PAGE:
There are many problems and errors in Protestant churches too

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FromHow to Become a Christian”: Chapter 4 – How the church got into its current condition

The Protestant denominations arose in the “Reformation” of the sixteenth century. They are called that because they protested against many of the false teachings and practices of Roman Catholicism.  The nonconformists went even further in the seventeenth and eighteenth centuries and were in some ways even more biblical in their approach. 

Yet, it is sadly true to say that in the Western world today, even the Protestant and nonconformist denominations have declined alarmingly.  They have degenerated in the quality of their teaching and preaching and in the nature of the message that they give.  I am speaking of denominations such as the Church of England, the Lutheran churches, the Baptists, Methodists, Pentecostals and also the Charismatic churches.  The problem is basically across the board.

Many churches in these denominations have watered down their teaching. They have also mixed it with ideas and teaching that come from the New Age, humanism, liberalism, scepticism and higher criticism.  “Higher criticism” involves sitting in judgment on the Bible and criticising it as if it was an ordinary work of literature, rather than honouring it as God’s Word.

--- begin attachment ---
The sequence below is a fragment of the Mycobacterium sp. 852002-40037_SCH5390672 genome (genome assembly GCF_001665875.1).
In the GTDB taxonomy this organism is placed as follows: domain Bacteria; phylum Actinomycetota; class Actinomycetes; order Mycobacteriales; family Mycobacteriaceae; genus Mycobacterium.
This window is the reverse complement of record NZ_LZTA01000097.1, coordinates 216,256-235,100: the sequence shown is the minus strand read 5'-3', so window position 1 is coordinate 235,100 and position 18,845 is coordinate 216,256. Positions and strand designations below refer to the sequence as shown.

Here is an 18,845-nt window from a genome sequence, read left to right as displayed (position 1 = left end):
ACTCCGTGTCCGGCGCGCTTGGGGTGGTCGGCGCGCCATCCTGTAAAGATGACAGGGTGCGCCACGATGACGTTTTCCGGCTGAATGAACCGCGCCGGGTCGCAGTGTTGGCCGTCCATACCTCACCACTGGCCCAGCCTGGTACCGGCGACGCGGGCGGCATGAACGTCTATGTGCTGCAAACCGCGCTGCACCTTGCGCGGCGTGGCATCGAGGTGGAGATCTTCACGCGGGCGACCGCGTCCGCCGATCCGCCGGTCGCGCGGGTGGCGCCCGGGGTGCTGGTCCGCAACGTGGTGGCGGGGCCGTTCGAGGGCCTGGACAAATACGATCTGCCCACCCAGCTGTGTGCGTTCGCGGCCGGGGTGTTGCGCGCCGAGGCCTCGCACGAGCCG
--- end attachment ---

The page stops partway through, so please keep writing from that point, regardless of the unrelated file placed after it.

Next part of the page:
Many churches, focus on what is called “the social gospel”. By that they mean that Christians should bring the good news to our societies, especially to the poor, by doing good works.  That means seeking to relieve poverty or deal with disease, hunger, homelessness etc, rather than just speaking about personal salvation from our sins and from God’s judgment.  There is more than a grain of truth in that approach.  God does want us to have a heart for the poor and needy and to seek to make a practical difference in our world.  That is beyond doubt.  (See Book Four for more detail.)

Where the problem arises is when people begin to focus solely or excessively upon such social issues and forget about, or cease even to believe in, the very heart of the gospel.  That is that Jesus came to commence His Kingdom and to save us from our sins and from being sent to Hell and the Lake of Fire after we die.  Those facts must always remain in the central place as the most crucial points that we emphasise.  If not, we will end up, eventually, with an unbalanced and even a false gospel.

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